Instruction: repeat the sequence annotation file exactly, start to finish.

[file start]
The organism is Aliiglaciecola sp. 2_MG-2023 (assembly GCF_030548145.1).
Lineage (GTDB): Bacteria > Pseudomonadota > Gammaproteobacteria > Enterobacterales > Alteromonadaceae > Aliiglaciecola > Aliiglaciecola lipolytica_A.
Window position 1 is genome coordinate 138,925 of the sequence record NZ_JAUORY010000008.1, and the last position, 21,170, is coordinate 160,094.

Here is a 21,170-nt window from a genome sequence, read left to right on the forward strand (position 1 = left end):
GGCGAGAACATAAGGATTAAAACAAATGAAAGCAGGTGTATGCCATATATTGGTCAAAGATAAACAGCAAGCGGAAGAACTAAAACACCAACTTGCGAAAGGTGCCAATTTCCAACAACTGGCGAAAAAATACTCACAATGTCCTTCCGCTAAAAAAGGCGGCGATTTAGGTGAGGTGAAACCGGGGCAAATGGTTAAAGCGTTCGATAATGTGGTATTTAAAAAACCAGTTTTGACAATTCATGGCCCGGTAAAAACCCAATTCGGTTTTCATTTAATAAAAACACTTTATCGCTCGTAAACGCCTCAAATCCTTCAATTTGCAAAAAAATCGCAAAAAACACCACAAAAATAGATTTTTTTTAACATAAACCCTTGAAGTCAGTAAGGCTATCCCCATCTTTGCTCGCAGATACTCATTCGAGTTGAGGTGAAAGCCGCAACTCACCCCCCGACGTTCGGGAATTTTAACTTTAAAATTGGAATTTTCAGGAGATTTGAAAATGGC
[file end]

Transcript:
The organism is Aliiglaciecola sp. 2_MG-2023 (assembly GCF_030548145.1).
Lineage (GTDB): Bacteria > Pseudomonadota > Gammaproteobacteria > Enterobacterales > Alteromonadaceae > Aliiglaciecola > Aliiglaciecola lipolytica_A.
Window position 1 is genome coordinate 138,925 of the sequence record NZ_JAUORY010000008.1, and the last position, 21,170, is coordinate 160,094.

Here is a 21,170-nt window from a genome sequence, read left to right on the forward strand (position 1 = left end):
GGCGAGAACATAAGGATTAAAACAAATGAAAGCAGGTGTATGCCATATATTGGTCAAAGATAAACAGCAAGCGGAAGAACTAAAACACCAACTTGCGAAAGGTGCCAATTTCCAACAACTGGCGAAAAAATACTCACAATGTCCTTCCGCTAAAAAAGGCGGCGATTTAGGTGAGGTGAAACCGGGGCAAATGGTTAAAGCGTTCGATAATGTGGTATTTAAAAAACCAGTTTTGACAATTCATGGCCCGGTAAAAACCCAATTCGGTTTTCATTTAATAAAAACACTTTATCGCTCGTAAACGCCTCAAATCCTTCAATTTGCAAAAAAATCGCAAAAAACACCACAAAAATAGATTTTTTTTAACATAAACCCTTGAAGTCAGTAAGGCTATCCCCATCTTTGCTCGCAGATACTCATTCGAGTTGAGGTGAAAGCCGCAACTCACCCCCCGACGTTCGGGAATTTTAACTTTAAAATTGGAATTTTCAGGAGATTTGAAAATGGC